Technical reference has one job: to describe, and to do that clearly, accurately and comprehensively. Doing anything else - explaining, discussing, instructing, speculating - gets in the way of that job, and makes it harder for the reader to find the information they need.

It can be tempting to introduce instruction and explanation, simply because technical reference can seem too bare. Instead, link to how-to guides, explanation and introductory tutorials as appropriate.

Writing a Good Reference Guide

Be Consistent

Reference material benefits from consistency. Be consistent, in structure, language, terminology, tone. There are many opportunities in writing to delight your readers with your extensive vocabulary and command of multiple styles, but reference material is definitely not one of them.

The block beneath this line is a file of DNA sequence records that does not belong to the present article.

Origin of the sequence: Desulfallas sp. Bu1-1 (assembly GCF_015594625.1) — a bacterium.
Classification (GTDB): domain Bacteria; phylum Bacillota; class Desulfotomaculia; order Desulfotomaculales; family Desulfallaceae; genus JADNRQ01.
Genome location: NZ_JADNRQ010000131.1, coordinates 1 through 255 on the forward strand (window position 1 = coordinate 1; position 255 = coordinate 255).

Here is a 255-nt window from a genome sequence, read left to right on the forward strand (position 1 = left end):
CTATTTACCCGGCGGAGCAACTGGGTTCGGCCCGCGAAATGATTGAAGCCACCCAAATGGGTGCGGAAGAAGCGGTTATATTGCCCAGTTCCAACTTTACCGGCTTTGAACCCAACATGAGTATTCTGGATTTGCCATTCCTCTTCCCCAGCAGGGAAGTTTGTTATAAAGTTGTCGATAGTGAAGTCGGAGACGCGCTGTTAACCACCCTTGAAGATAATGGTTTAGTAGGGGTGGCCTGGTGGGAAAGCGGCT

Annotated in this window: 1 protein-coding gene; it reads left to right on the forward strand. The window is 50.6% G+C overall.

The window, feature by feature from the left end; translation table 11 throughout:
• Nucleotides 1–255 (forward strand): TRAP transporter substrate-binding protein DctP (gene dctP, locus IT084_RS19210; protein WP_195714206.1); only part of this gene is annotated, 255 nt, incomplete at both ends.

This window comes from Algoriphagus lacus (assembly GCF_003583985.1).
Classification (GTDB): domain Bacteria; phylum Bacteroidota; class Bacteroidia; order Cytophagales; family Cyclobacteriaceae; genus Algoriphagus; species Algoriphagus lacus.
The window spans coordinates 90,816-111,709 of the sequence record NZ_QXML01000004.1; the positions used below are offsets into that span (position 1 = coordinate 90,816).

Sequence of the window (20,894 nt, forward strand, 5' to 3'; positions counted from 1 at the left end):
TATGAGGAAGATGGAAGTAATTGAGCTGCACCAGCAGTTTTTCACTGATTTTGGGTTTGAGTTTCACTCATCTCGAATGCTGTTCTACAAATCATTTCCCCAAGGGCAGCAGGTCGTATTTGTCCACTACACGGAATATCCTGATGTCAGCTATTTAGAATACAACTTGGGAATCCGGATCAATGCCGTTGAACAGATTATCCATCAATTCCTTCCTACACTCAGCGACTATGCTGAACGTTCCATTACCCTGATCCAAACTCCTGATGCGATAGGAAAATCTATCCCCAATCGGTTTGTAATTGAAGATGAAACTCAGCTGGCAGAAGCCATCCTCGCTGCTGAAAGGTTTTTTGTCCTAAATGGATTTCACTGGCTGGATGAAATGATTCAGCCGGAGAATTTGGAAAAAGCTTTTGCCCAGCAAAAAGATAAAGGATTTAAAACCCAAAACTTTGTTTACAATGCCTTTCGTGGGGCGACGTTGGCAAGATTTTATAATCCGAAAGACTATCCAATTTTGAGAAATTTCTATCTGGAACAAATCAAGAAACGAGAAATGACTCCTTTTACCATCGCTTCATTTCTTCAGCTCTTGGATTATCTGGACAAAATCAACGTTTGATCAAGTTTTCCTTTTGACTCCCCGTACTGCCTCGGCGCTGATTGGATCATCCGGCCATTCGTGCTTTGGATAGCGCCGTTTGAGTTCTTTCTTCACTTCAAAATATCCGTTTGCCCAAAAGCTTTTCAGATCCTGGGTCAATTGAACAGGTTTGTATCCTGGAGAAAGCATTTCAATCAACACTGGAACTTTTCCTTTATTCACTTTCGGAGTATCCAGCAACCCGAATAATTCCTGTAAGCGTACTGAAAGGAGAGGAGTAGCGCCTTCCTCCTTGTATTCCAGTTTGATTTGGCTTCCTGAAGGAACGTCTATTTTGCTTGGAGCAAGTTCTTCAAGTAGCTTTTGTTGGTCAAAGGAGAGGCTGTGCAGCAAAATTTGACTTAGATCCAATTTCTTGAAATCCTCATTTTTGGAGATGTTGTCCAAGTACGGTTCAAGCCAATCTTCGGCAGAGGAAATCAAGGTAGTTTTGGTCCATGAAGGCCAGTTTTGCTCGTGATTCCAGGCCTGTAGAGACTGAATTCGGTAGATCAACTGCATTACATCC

Provide Examples

Examples are valuable ways of providing illustration that helps readers understand reference, without becoming distracted from the job of describing. For example, an example of usage of a command can be a succinct way of illustrating it and its context.

Be Accurate

These descriptions must be accurate and kept up-to-date. Any discrepancy between the machinery and your description of it will inevitably lead a user astray.

The Language of Reference Guides

X is an example of y. W needs to be initialised using z. This option does that.

State facts about the machinery and its behaviour.

Sub-commands are: a, b, c, d, e, f.

List commands, options, operations, features, flags, limitations, error messages, etc.

You must use a. You must not apply b unless c. Never d.

Provide warnings where appropriate.